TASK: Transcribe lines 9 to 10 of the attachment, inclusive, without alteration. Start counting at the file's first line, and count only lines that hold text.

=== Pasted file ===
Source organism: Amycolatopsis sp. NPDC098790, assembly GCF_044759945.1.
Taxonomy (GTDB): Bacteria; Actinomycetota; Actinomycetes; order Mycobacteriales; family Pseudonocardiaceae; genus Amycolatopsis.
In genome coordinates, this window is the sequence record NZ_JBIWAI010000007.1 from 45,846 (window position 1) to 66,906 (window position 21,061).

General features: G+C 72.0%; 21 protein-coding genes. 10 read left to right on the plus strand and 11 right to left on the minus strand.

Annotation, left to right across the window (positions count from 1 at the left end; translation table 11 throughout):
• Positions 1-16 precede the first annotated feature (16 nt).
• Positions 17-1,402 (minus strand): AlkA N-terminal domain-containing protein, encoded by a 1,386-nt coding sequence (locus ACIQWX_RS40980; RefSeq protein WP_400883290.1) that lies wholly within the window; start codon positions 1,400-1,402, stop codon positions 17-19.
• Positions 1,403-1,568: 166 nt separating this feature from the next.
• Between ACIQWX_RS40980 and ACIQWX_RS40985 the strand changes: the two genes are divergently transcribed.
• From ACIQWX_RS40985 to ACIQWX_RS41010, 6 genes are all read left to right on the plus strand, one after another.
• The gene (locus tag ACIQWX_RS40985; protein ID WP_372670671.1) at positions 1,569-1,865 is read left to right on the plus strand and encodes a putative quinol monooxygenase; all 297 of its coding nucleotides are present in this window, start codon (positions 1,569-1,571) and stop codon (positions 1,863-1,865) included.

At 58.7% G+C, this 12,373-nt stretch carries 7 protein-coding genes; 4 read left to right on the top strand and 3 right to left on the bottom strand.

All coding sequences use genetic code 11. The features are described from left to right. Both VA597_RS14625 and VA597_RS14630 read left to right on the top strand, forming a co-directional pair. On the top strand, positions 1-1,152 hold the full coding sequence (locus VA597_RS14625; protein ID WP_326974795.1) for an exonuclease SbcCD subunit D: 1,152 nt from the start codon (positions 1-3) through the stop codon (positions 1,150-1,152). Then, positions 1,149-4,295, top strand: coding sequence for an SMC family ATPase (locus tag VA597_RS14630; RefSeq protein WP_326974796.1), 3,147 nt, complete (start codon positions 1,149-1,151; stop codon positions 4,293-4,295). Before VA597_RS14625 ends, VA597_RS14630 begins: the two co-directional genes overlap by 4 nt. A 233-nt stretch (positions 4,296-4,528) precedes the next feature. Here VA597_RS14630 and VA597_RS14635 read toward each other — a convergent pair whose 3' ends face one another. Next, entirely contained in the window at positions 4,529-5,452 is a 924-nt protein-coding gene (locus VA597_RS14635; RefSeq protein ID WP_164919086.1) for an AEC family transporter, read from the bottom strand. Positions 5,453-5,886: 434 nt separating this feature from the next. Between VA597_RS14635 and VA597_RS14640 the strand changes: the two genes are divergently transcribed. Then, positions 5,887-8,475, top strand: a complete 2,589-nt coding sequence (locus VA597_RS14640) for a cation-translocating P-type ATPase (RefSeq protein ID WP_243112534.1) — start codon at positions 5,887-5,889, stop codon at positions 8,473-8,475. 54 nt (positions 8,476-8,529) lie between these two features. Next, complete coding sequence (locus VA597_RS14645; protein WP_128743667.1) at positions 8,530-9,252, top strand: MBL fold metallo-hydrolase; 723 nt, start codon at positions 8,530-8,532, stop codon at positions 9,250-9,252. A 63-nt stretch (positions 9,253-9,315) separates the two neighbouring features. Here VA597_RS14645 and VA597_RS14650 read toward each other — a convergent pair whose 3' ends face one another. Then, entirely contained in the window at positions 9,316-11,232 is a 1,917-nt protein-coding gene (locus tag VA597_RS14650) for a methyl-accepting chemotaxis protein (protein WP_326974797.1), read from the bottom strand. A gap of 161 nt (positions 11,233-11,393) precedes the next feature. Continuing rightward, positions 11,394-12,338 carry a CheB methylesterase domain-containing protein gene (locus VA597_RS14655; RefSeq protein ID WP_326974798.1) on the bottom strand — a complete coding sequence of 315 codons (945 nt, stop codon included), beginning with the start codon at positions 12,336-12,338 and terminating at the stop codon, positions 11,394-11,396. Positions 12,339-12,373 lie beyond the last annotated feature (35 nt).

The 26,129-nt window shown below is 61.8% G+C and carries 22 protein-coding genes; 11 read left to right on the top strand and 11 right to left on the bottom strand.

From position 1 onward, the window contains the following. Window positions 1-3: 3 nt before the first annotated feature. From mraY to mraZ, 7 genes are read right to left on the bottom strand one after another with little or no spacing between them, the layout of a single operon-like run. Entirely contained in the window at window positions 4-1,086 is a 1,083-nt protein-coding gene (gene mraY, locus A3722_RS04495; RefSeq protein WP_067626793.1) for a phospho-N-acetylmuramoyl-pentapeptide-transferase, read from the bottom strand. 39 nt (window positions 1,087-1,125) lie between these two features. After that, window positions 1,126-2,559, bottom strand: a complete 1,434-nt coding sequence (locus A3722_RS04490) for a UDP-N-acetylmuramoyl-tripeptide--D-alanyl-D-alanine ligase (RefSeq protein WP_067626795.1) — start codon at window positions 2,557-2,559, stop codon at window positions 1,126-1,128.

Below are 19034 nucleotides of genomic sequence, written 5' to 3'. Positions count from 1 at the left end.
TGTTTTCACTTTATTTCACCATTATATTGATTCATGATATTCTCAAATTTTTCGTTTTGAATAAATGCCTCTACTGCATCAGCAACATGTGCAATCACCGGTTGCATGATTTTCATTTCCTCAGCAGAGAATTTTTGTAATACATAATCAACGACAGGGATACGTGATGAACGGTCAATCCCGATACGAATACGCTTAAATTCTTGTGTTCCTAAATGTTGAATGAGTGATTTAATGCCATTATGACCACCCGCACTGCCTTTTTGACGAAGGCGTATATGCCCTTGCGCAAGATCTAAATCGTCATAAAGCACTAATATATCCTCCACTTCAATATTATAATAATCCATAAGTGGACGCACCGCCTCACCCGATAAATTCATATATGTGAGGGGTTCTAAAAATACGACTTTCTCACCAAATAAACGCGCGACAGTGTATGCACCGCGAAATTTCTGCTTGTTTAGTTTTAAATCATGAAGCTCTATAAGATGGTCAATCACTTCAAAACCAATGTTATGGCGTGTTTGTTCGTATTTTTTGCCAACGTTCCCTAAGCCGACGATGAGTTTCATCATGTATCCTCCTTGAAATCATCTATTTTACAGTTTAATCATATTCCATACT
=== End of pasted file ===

• Between ACIQWX_RS40980 and ACIQWX_RS40985 the strand changes: the two genes are divergently transcribed.
• From ACIQWX_RS40985 to ACIQWX_RS41010, 6 genes are all read left to right on the plus strand, one after another.